Thesis Title: The prehistory of Rossel Island, Milne Bay, Papua New Guinea: The archaeology of interaction and isolation
The island of Rossel is located in the Louisiade Archipelago at the extreme east of the Milne Bay province, off the east coast of the Papua New Guinea mainland. It has been the subject of intrigue among anthropologists since first European contact as the people living there have developed social systems unique to the island, and also speak a Papuan or 'Non-Austronesian' language. In contrast, the people on every other island in the region speak various Austronesian languages associated with a more recent spread of people into Melanesia around 3,300 years ago. It therefore appears that Rossel Island is an isolated Papuan linguistic and cultural outlier in an otherwise Austronesian region.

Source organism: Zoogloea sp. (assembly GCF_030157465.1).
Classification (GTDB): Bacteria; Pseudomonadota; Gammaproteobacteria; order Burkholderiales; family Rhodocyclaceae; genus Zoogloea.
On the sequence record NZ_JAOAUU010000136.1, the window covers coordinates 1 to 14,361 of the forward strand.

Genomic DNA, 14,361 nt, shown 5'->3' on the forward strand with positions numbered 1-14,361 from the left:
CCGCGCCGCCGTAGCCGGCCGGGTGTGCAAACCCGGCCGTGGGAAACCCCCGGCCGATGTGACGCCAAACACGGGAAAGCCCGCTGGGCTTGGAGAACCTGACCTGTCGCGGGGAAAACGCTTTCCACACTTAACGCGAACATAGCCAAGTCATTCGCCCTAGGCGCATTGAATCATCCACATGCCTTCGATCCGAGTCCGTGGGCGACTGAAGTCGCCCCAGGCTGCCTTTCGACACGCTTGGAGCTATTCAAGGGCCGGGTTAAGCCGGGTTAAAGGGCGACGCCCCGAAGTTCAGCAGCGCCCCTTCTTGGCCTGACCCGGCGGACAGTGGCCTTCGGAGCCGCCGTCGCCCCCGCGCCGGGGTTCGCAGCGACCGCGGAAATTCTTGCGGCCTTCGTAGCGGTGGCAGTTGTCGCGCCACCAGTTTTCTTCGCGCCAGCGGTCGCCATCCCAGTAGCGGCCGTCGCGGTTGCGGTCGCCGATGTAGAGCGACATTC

Despite the large anthropological interest in the island, no archaeological work has yet been undertaken to determine how Rossel Island became such an isolated outlier. Whether this occurred as a result of an existing population resisting the influence of ‘Austronesian’ associated cultural groups entering the region, or was instead a more recent transition in prehistory remains unclear. There are undertones of influence and interaction between Rossel Island and communities elsewhere in Milne Bay that allude to the previous development of a more complex society than currently exists there today. This PhD project is therefore aimed at understanding the temporal and spatial extent of human occupation on Rossel Island. Questions about prehistoric interaction and the development of the distinctive Rossel culture can then be addressed archaeologically. The prehistoric cultural sequence from Rossel Island will then be placed into a wider regional context of colonisation and cultural development in order to interpret, and fully understand the implications of the results. This study will also provide the framework for future archaeological research in the Louisiade Archipelago.